New research which explores the importance of having the right relationships, behaviours and environment to deliver better value of care in the NHS has been released today. Decisions of Value identifies a number of different factors that supports good decision-making, focussing on the judgements made every day between clinicians and managers. One of the challenges identified was the impact of cultural rather than structural factors and the interaction between people rather than rules and standards. The joint report with Academy of Medical Royal Colleges presents insights into how people interact in the NHS and the crucial factors affecting how they operate within a particular context. “Decisions of Value”, meaning those that balance quality, financial and operational considerations, aims to support and empower those working in the NHS to find solutions to the question, how best to balance the priorities of quality improvement and financial sustainability.
This academic research involved establishing local engagement through a series of site visits and interviews and national engagement with a survey and targeted stakeholder meetings as well as an academic literature review which was led by the University of Birmingham’s Health Service Management Centre.
Commenting on the report, Rob Webster, chief executive of the NHS Confederation, said:
“This is an important report that demonstrates again that “culture eats strategy for breakfast.” The importance of the relationship between clinicians and managers when making decisions is critical to the future of the NHS and this report gives full support to how patient experience and safety should not be discussed separately to finances. “We welcome the Secretary of State’s focus on this issue today and the sponsorship by the Department of Health of this work. Often we see political focus on performance targets and structures and an approach based on cultural factors is very timely. This research project aims to improve the quality of care and reflects the importance of cultural factors for organisations that are working to keep their budgets balanced. This links closely with our combined asks in the 2015 Challenge Manifesto about creating a new culture in the NHS, where patients are fully engaged and staff are empowered to make decisions within a tough environment.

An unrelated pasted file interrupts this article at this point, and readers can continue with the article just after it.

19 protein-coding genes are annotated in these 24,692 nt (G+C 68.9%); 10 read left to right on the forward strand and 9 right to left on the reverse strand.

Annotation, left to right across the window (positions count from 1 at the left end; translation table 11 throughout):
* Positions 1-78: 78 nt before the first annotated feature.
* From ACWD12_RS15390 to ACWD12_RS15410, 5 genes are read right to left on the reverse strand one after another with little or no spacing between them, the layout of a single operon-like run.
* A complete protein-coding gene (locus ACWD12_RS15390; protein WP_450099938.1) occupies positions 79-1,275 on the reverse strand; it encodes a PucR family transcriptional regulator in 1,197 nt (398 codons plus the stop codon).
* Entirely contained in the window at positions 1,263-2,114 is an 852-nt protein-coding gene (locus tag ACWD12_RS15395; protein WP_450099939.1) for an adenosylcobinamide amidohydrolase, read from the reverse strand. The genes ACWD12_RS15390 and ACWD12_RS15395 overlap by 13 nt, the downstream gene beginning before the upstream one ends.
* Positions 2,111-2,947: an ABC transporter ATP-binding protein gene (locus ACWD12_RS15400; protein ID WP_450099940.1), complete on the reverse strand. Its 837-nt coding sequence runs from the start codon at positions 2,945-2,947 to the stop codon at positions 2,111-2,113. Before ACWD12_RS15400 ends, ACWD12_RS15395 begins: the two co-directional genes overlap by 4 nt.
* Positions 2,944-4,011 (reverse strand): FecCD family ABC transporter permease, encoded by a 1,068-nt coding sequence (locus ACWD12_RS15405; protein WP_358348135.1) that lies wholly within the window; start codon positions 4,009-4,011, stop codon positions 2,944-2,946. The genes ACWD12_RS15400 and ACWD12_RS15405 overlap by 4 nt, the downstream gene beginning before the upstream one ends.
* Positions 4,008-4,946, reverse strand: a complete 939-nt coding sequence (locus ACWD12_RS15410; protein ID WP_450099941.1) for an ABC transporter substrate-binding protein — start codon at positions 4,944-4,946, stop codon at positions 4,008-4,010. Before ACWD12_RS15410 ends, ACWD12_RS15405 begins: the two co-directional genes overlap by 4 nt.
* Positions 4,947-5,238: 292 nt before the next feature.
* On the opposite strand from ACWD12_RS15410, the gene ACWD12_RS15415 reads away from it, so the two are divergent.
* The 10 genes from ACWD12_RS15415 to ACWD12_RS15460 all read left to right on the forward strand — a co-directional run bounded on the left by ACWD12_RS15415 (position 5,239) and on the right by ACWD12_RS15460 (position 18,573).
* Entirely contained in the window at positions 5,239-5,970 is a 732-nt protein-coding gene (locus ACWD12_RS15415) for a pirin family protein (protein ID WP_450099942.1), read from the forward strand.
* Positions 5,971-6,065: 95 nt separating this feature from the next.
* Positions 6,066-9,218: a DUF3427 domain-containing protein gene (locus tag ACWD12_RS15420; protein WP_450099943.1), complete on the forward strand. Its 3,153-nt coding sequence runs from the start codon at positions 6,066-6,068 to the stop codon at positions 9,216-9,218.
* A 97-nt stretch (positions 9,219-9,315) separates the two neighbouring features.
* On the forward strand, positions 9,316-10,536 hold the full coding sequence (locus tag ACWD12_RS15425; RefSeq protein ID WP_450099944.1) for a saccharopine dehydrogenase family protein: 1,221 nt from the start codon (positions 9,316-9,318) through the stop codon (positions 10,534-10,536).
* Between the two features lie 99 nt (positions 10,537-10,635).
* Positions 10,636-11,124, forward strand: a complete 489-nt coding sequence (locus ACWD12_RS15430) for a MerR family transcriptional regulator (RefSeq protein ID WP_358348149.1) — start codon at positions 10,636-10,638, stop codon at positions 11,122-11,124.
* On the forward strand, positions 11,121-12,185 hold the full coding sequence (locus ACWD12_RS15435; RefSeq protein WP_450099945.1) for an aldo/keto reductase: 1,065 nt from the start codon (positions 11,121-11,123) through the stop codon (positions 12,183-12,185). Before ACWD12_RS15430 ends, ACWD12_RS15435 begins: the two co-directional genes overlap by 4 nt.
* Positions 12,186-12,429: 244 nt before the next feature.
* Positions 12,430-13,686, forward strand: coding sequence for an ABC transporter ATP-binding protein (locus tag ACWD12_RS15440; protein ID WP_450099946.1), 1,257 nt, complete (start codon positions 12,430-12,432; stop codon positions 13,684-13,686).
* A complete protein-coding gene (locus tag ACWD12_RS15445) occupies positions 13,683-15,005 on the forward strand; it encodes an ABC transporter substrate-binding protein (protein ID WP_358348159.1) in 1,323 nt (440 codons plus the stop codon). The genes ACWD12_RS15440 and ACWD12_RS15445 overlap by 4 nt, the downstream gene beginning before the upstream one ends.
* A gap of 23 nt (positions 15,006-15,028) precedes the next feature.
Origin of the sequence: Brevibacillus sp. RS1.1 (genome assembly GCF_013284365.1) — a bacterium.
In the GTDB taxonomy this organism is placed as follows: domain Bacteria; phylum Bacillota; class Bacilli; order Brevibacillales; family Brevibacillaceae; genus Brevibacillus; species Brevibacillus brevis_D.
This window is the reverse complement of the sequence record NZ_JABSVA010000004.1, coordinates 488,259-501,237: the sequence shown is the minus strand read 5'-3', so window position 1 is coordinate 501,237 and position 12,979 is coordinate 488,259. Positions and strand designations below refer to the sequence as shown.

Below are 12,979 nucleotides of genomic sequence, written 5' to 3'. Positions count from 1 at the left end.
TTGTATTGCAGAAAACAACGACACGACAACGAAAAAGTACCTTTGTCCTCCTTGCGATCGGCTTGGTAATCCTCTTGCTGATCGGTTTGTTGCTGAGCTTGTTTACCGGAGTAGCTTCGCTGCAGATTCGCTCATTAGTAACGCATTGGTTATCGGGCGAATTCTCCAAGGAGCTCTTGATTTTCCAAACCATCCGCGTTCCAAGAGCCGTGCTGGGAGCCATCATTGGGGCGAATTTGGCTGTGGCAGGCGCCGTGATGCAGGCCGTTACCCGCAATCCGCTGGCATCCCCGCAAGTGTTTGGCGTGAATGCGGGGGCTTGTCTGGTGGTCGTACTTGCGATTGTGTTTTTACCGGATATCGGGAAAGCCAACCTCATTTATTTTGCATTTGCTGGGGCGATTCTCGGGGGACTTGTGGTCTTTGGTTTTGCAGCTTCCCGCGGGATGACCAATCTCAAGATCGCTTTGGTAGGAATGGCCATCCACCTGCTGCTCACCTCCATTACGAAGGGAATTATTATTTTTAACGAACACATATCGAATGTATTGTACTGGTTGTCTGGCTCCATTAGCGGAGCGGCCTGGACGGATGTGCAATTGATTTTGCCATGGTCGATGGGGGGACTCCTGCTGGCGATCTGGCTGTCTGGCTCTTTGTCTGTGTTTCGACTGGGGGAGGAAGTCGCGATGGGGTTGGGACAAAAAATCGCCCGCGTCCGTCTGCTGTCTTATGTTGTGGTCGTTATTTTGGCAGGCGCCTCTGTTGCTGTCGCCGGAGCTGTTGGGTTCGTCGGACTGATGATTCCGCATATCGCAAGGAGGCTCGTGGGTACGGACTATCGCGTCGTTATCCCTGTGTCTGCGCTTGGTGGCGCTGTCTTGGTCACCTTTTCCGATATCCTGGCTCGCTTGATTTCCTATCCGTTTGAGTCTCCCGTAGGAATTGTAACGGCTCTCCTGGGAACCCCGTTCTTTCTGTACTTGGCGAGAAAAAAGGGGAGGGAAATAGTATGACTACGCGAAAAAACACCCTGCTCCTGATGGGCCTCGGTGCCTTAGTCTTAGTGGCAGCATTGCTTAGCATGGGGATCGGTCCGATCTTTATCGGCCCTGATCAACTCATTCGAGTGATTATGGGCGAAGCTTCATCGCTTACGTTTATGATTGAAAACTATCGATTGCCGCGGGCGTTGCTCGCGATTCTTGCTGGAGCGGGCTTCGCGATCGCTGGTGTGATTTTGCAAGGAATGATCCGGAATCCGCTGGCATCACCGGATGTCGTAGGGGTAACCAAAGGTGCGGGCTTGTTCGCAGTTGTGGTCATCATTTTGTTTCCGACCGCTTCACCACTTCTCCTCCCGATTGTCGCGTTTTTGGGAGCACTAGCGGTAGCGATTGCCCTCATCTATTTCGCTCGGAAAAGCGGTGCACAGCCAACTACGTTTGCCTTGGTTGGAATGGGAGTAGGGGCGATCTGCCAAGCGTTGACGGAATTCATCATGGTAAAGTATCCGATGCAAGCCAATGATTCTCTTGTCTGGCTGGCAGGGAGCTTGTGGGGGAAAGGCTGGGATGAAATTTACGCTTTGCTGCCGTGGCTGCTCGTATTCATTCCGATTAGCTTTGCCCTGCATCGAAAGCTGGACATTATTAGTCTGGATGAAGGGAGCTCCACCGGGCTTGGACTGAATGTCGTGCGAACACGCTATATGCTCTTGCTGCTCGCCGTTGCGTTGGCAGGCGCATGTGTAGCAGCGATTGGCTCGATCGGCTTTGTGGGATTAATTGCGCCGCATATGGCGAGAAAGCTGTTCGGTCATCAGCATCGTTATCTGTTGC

“Alongside this, we need to bring more data and information into decision-making, to reach intelligent decisions grounded in evidence. This is key to getting more value from the resources we have. Clinical and financial staff must work better together, so that every decision is focused on value rather than costs or quality in isolation. This report should be required reading for every Board in the NHS.”
Prof Terence Stephenson, the Chair of the Academy of Medical Royal Colleges said:
“At a time when the NHS is under increasing financial pressure, it is crucial that we ensure high quality is maintained. That’s why I’m delighted that the Academy and the NHS Confederation came together to deliver this work, which investigates the ways in which the NHS can balance decisions on cost and quality. The Decision of Value Report shows the importance of having, above all else, the right culture in place which can deliver high quality and a balanced budget. It rightly outlines the importance of clinician involvement in decision making, providing the right environment for staff and robust data upon which to make the right decision.”
“Also, as the Secretary of State has rightly pointed out today, to ensure patient safety managers and clinicians must have productive and constructive relationships in order to make sound joint decisions about finances and quality. I look forward to working with partners cross the NHS to help implement the guidance and advice as outlined in the Decisions of Value Report.”
Six important factors are highlighted in the study, based on detailed exploration with staff across the NHS are:
• Stronger clinical and financial rapport
• Greater patient involvement
• Deeper values-based behaviour
• More information-driven decision-making
• Increasingly supportive environments
• Larger networks of peer support